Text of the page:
Two top artists at One Off Gallery


Four Ladies, by Anthony Okello at the One Off Gallery. PHOTO | MARGARETTA WA GACHERU | NMG

Having two of Kenya’s artistic giants on display at One Off Gallery in Nairobi at once is the opportunity gallerist Carol Lees affords the public this month through September 19.

Beatrice Wanjiku and Anthony Okello are two of the rising stars on the East African visual art scene and their shows at One Off reveal the rich diversity that our artists explore.

Beatrice and Okello could not be more different in their approach to painting. Leave alone that she works with acrylics and he with oils.

Beyond that, their styles, subjects, and the sentiments they interrogate in their art are radically different.

Beatrice goes straight to the core of our being, bypassing the superficialities and diving into the common features of being human, like bones, blood, veins and other guts.

She has a way of striping her subjects down, literally to the bare bones so one has little choice but to journey with her into those interior parts.


Untitled painting by Beatrice Wanjiku at the One Off Gallery. photo | MARGARETTA WA GACHERU | NMG

Beatrice has taken us into those mental interiors in her previous shows. But often I’d felt I was heading towards a ‘heart of darkness’ where some inner sadness was revealed through her art.

But there is a radical shift in the artist’s perspective in this show that she entitles “A wild infection of the wildly shaken public mind.”

Now her means of dealing with a ‘wildly shaken public mind’ is to continue reflecting on the deeper challenges of being human. Only now, there is far more brightness, hope, and possibility in her art.

In her headlining show, there is one feature of the human form that repeats itself in multiple iterations. (Someone suggested her repeated forms reminded them of Monet’s multiple beach scenes which he painted and repaints at all hours of day and night.) And that is the ribcage.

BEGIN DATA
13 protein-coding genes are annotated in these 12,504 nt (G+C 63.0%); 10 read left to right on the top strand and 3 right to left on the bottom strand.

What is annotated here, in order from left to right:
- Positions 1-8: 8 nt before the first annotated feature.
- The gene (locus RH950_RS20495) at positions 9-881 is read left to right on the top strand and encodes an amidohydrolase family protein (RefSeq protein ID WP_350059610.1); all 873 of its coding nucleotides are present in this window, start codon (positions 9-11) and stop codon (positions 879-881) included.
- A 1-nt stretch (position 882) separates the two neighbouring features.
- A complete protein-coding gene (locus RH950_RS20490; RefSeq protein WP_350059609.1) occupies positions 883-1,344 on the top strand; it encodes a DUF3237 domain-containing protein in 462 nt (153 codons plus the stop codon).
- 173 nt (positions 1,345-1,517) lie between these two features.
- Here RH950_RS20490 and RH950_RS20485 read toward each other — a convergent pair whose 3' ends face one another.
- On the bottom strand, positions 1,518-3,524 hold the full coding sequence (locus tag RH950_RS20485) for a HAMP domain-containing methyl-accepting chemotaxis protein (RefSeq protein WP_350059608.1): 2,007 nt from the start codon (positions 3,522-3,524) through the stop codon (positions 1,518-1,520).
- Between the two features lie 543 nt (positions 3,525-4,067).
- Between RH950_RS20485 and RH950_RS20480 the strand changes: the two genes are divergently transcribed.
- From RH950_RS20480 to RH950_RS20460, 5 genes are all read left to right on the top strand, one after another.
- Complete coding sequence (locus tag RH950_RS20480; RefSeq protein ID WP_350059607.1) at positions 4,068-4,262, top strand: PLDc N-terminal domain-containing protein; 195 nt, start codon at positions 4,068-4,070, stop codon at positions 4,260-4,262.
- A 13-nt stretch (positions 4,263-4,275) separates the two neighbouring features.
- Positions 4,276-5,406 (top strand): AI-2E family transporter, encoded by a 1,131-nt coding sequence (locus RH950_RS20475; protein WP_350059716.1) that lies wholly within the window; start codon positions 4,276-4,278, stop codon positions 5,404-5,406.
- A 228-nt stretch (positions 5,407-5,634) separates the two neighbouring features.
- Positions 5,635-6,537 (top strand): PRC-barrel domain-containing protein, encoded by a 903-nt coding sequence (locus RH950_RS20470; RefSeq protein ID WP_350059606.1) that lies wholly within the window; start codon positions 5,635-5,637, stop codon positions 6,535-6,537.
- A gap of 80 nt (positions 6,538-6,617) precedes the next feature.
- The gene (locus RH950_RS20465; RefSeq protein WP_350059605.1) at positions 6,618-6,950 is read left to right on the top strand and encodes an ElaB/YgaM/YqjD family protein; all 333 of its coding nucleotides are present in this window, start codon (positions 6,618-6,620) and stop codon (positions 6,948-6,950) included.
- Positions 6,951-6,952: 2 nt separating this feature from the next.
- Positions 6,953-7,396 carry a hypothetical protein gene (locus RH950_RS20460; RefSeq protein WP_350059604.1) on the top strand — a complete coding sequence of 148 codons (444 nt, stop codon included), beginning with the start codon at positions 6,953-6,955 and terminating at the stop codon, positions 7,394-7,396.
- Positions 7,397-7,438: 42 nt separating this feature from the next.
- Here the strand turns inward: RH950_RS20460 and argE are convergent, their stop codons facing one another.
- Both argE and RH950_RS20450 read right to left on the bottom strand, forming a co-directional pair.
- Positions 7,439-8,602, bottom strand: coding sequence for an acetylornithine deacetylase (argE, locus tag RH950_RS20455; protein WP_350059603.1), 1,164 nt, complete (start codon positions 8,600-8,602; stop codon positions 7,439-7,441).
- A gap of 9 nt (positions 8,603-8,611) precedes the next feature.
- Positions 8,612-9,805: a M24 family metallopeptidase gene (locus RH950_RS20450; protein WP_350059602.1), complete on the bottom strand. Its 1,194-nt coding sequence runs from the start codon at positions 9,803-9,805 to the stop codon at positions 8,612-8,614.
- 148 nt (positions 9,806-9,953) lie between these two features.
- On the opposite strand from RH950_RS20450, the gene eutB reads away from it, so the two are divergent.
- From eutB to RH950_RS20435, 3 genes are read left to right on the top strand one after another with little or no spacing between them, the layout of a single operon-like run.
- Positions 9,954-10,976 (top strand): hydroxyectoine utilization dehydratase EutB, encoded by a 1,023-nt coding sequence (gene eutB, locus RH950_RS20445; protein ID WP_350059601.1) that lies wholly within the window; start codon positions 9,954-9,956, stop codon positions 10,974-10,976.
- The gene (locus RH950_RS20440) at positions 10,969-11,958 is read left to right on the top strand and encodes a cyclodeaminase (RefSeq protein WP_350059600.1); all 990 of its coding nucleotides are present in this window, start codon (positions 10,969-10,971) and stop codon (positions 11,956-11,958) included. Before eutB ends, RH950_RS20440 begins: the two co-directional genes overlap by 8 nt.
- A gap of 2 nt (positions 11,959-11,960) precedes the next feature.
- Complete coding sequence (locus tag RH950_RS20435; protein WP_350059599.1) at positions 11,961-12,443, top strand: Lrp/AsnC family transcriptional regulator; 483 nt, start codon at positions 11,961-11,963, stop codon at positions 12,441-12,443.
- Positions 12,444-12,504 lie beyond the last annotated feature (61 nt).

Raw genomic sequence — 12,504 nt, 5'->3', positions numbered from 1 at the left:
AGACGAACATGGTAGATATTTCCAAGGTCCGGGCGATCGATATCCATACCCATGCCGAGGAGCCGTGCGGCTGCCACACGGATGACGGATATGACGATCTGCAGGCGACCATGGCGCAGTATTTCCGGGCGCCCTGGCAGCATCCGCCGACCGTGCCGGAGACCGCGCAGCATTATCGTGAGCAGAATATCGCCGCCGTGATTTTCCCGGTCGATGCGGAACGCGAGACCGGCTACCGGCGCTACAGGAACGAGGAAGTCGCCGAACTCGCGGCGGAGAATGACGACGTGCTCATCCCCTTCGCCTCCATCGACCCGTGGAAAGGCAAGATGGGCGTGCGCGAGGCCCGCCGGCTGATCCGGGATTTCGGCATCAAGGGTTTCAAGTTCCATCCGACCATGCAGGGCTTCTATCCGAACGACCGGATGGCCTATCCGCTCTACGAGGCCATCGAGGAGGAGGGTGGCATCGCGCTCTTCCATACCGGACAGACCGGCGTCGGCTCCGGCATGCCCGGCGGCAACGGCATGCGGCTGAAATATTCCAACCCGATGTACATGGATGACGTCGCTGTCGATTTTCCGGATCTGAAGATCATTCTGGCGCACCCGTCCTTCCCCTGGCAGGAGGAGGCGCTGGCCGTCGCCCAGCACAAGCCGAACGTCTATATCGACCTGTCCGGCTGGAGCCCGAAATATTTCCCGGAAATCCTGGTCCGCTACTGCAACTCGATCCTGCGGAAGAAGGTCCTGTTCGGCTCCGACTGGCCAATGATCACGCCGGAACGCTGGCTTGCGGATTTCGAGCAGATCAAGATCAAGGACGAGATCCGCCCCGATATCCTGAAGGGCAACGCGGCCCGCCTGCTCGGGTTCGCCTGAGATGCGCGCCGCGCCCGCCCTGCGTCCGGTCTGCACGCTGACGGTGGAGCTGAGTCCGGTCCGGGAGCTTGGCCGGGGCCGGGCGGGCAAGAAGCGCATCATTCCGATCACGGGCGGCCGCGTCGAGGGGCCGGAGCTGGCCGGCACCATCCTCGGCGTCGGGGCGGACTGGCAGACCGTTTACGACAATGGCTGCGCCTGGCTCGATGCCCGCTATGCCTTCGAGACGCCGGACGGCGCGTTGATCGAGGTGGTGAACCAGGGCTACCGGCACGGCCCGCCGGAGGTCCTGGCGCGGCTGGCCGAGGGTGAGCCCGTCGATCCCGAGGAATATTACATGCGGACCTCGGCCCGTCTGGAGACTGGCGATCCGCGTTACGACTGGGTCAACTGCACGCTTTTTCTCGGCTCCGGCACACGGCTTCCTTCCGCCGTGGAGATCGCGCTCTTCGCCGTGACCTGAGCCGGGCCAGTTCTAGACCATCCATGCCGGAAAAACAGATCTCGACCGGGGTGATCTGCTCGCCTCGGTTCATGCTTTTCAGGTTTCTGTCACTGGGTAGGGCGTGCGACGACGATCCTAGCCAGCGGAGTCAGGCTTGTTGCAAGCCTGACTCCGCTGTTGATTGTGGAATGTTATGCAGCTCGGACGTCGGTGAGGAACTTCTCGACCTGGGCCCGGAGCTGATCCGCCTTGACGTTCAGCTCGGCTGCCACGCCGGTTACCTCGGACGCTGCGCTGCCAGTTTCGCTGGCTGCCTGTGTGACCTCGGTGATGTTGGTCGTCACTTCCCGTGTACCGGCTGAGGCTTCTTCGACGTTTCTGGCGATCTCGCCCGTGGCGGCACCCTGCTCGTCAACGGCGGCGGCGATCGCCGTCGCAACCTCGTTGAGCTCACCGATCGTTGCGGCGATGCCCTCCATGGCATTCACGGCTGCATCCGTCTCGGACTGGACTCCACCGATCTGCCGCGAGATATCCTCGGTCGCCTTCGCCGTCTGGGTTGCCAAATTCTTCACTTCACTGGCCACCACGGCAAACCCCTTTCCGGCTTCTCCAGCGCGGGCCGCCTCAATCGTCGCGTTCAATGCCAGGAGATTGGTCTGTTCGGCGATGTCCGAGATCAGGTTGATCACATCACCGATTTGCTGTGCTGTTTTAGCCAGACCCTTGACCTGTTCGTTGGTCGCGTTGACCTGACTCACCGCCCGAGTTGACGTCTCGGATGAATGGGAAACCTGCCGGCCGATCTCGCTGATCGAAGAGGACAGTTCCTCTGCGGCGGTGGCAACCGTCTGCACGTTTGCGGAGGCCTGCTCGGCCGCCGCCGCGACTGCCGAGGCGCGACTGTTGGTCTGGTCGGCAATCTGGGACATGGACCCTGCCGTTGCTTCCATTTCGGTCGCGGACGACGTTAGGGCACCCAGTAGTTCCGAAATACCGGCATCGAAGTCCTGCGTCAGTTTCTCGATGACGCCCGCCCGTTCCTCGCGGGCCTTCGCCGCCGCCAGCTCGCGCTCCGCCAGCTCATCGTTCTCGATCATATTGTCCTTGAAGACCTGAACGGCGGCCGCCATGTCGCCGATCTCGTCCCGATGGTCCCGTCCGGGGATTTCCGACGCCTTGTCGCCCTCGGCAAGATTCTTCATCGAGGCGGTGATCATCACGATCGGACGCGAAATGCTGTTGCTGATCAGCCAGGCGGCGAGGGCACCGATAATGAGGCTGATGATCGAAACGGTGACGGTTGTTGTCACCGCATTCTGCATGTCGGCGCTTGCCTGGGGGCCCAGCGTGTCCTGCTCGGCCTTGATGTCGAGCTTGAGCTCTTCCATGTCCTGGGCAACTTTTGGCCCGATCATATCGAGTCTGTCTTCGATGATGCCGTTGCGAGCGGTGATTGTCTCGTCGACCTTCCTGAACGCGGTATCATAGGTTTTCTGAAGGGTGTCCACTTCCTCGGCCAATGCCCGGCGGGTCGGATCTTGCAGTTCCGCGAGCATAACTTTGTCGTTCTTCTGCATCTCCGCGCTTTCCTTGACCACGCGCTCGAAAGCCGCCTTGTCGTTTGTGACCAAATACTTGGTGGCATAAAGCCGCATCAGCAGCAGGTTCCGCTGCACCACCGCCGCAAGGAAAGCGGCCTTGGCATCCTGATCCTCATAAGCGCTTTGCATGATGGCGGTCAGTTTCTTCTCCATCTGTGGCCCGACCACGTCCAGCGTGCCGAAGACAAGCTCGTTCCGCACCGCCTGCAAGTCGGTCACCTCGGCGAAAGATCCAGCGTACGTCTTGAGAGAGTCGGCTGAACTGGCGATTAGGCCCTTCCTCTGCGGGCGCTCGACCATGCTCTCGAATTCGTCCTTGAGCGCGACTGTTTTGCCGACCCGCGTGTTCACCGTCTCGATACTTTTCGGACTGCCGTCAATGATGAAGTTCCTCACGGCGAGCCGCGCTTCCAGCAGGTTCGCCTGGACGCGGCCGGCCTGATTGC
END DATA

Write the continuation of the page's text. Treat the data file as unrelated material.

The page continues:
I find that an apt metaphor since Beatrice seems to be dealing with a delicate subject, namely, what it means to be safe and secure in these times of Covid.

Beatrice said she began this body of work well before Covid-19 hit the world stage. “I began this series in 2018,” she said.

The ribcage itself is a protected zone, a brilliant structure designed to protect precious organs like the lungs, heart, and liver from events that could ‘shake the public mind.’

“For me, human bodies are a metaphor for mental frames of reference,” says Beatrice whose art seems to have a larger, more universal message. It is that irrespective of one’s skin, facial features, body size, or gender, the human condition is shared by all.

Beatrice still prefers to work with darkened hues, especially shades of black and dark blue. But now, she also includes works where the brightness of her hues explodes on her canvas.

And as those explosions take place in works where pelvic bones are prominent, I had to ask what that light source was meant to signify?

“It’s about re-birth,” Beatrice says simply. “It’s also about hope and new possibilities,” she adds. With that major hint in mind, I begin to reevaluate my views of all her paintings. All have dazzling moments of brightness, be they yellow, bright orange, blood red, or even white.

The blood-red might suggest violence, but for Beatrice, it would seem that the colour affirms renewed life, energy, and power.

She has a unique way of looking at the anatomy of the mind. For instance, in one painting, what appears to be positioned like a womb, is painted in blacks and blues. But Beatrice explains that all the growth inside the womb goes on in the darkness, waiting for the time to be right, and a new being is born. But that’s another phase, another painting.

So when she says her work is about journeying in life, Beatrice is reclaiming a life of hope and rebirth, when darkness is only a bridge to something brighter and more full of possibility.

Okello’s art is also life-affirming. But rather than starting from a dark point and emerging into the light, he has already arrived and found there’s time for self-reflection. But equally, there’s joy in looking at the beautiful and the absurd, the ironic and the elegant. His colours harmonise and his spirit soars in his art.

One final contrast between Okello and Beatrice is pricing. Hers run up into over a million while Okello’s run in the several hundred thousand.